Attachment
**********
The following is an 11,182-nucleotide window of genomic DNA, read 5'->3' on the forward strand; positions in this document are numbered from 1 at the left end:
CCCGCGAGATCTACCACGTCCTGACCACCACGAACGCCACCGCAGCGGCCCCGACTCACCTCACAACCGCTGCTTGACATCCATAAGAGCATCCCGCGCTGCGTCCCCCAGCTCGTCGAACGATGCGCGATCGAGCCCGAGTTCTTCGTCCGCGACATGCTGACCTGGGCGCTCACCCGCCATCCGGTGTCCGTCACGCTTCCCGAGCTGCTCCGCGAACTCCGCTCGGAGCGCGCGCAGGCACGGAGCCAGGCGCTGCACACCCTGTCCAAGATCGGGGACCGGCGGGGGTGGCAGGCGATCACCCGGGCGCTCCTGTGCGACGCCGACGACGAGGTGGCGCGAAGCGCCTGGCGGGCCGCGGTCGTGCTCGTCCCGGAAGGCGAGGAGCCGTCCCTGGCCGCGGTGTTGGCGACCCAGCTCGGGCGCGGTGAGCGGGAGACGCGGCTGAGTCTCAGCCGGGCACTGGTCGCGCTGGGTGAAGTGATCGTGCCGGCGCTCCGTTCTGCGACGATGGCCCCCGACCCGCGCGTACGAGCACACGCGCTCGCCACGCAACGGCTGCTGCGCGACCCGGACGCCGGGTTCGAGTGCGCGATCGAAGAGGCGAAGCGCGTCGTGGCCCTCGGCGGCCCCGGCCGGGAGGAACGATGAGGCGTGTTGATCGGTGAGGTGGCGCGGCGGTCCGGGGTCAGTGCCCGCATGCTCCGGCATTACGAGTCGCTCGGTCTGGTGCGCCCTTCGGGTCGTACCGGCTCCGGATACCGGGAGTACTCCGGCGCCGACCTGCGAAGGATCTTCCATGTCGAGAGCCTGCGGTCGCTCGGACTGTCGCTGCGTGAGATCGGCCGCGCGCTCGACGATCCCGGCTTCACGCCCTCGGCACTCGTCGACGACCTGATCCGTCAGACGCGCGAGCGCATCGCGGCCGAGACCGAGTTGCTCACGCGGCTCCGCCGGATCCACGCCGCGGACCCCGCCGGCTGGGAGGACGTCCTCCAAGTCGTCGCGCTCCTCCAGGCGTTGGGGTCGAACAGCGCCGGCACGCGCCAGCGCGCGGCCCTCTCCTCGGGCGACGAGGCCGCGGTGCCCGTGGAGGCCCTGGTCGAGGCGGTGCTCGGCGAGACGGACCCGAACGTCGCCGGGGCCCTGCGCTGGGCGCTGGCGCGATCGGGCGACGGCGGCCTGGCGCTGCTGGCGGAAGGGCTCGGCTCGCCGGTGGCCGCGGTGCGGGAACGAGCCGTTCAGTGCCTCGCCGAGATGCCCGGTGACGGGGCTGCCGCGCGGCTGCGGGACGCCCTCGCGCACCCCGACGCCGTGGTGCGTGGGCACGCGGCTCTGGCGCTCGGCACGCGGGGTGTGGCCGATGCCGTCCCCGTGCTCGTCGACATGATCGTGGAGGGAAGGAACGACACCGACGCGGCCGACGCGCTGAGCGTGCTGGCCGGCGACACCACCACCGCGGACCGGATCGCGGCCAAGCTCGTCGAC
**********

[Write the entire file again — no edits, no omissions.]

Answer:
The following is an 11,182-nucleotide window of genomic DNA, read 5'->3' on the forward strand; positions in this document are numbered from 1 at the left end:
CCCGCGAGATCTACCACGTCCTGACCACCACGAACGCCACCGCAGCGGCCCCGACTCACCTCACAACCGCTGCTTGACATCCATAAGAGCATCCCGCGCTGCGTCCCCCAGCTCGTCGAACGATGCGCGATCGAGCCCGAGTTCTTCGTCCGCGACATGCTGACCTGGGCGCTCACCCGCCATCCGGTGTCCGTCACGCTTCCCGAGCTGCTCCGCGAACTCCGCTCGGAGCGCGCGCAGGCACGGAGCCAGGCGCTGCACACCCTGTCCAAGATCGGGGACCGGCGGGGGTGGCAGGCGATCACCCGGGCGCTCCTGTGCGACGCCGACGACGAGGTGGCGCGAAGCGCCTGGCGGGCCGCGGTCGTGCTCGTCCCGGAAGGCGAGGAGCCGTCCCTGGCCGCGGTGTTGGCGACCCAGCTCGGGCGCGGTGAGCGGGAGACGCGGCTGAGTCTCAGCCGGGCACTGGTCGCGCTGGGTGAAGTGATCGTGCCGGCGCTCCGTTCTGCGACGATGGCCCCCGACCCGCGCGTACGAGCACACGCGCTCGCCACGCAACGGCTGCTGCGCGACCCGGACGCCGGGTTCGAGTGCGCGATCGAAGAGGCGAAGCGCGTCGTGGCCCTCGGCGGCCCCGGCCGGGAGGAACGATGAGGCGTGTTGATCGGTGAGGTGGCGCGGCGGTCCGGGGTCAGTGCCCGCATGCTCCGGCATTACGAGTCGCTCGGTCTGGTGCGCCCTTCGGGTCGTACCGGCTCCGGATACCGGGAGTACTCCGGCGCCGACCTGCGAAGGATCTTCCATGTCGAGAGCCTGCGGTCGCTCGGACTGTCGCTGCGTGAGATCGGCCGCGCGCTCGACGATCCCGGCTTCACGCCCTCGGCACTCGTCGACGACCTGATCCGTCAGACGCGCGAGCGCATCGCGGCCGAGACCGAGTTGCTCACGCGGCTCCGCCGGATCCACGCCGCGGACCCCGCCGGCTGGGAGGACGTCCTCCAAGTCGTCGCGCTCCTCCAGGCGTTGGGGTCGAACAGCGCCGGCACGCGCCAGCGCGCGGCCCTCTCCTCGGGCGACGAGGCCGCGGTGCCCGTGGAGGCCCTGGTCGAGGCGGTGCTCGGCGAGACGGACCCGAACGTCGCCGGGGCCCTGCGCTGGGCGCTGGCGCGATCGGGCGACGGCGGCCTGGCGCTGCTGGCGGAAGGGCTCGGCTCGCCGGTGGCCGCGGTGCGGGAACGAGCCGTTCAGTGCCTCGCCGAGATGCCCGGTGACGGGGCTGCCGCGCGGCTGCGGGACGCCCTCGCGCACCCCGACGCCGTGGTGCGTGGGCACGCGGCTCTGGCGCTCGGCACGCGGGGTGTGGCCGATGCCGTCCCCGTGCTCGTCGACATGATCGTGGAGGGAAGGAACGACACCGACGCGGCCGACGCGCTGAGCGTGCTGGCCGGCGACACCACCACCGCGGACCGGATCGCGGCCAAGCTCGTCGAC